As opposed to the above, the Ashkenazi custom is to read the harsh - and difficult to understand - rebuke by Yeshayahu. There have been many proposals to explain why this Haftara was chosen. The simplest one is based on similar opening phrases in the two. The Torah portion begins, "And these are the names of Bnei Yisrael who came to Egypt with Yaacov" [Shemot 1:1], while the Haftara begins, "The coming [days] will be rooted in Yaacov." [Yeshayahu 27:6].

However, the commentaries do not agree on the interpretation of the first verse from Yeshayahu. Rashi explains that it refers to the arrival of Bnei Yisrael in Egypt, and he therefore explains the subsequent verses in terms of exile and redemption. Radak, on the other hand, sees it as a prediction of the future, meaning that "in days to come, Yaacov will take root. For now, in exile, it is as if he has no roots, but in those days, he will take root and flowers will grow above."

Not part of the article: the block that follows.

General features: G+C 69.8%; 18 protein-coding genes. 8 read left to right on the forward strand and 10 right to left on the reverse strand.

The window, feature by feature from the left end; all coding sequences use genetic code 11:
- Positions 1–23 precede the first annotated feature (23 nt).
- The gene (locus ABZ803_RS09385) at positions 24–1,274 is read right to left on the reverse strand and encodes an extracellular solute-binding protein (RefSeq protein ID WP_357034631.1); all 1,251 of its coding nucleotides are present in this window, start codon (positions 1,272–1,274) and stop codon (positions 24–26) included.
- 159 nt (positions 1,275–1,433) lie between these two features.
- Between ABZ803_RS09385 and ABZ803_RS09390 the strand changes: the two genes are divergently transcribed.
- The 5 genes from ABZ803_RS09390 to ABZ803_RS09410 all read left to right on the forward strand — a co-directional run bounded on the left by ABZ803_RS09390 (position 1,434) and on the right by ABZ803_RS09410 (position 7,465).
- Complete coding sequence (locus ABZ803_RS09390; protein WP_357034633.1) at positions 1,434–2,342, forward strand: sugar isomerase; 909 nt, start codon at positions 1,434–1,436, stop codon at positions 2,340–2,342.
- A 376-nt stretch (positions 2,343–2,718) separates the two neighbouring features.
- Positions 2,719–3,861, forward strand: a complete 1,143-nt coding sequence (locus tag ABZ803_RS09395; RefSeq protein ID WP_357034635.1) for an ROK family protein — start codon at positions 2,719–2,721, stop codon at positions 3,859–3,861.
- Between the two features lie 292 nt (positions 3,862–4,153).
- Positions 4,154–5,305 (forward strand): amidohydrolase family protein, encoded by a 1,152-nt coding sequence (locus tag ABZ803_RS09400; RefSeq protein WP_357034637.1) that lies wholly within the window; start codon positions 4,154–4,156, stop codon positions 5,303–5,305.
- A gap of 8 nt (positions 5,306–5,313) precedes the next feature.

Note: There is also a third custom, that of the Yemenite and Babylonian communities. They read Yechezkel 16:1-14. This starts with the verse, "Son of man, tell Jerusalem about her abominations," and it is in contradiction with the Talmud (Megila 25b), which says not to read a Haftara from this chapter, because of its harsh criticism of Jerusalem.



A MITZVA IN THE TORAH PORTION: Violence

by Rabbi Binyamin Tabory

When Moshe went out to be with his brothers and saw two people fighting, he said to the evil one, "Why would you strike your colleague?" [Shemot 2:13]. Our sages concluded that anyone who strikes his friend is called an evil person. And Rish Lakish added, "One who raises his hand over his friend, even without striking him, is called evil." This must be true, since Moshe used the future tense, before the man actually struck, and he called him evil even at this early stage (see Sanhedrin 58b).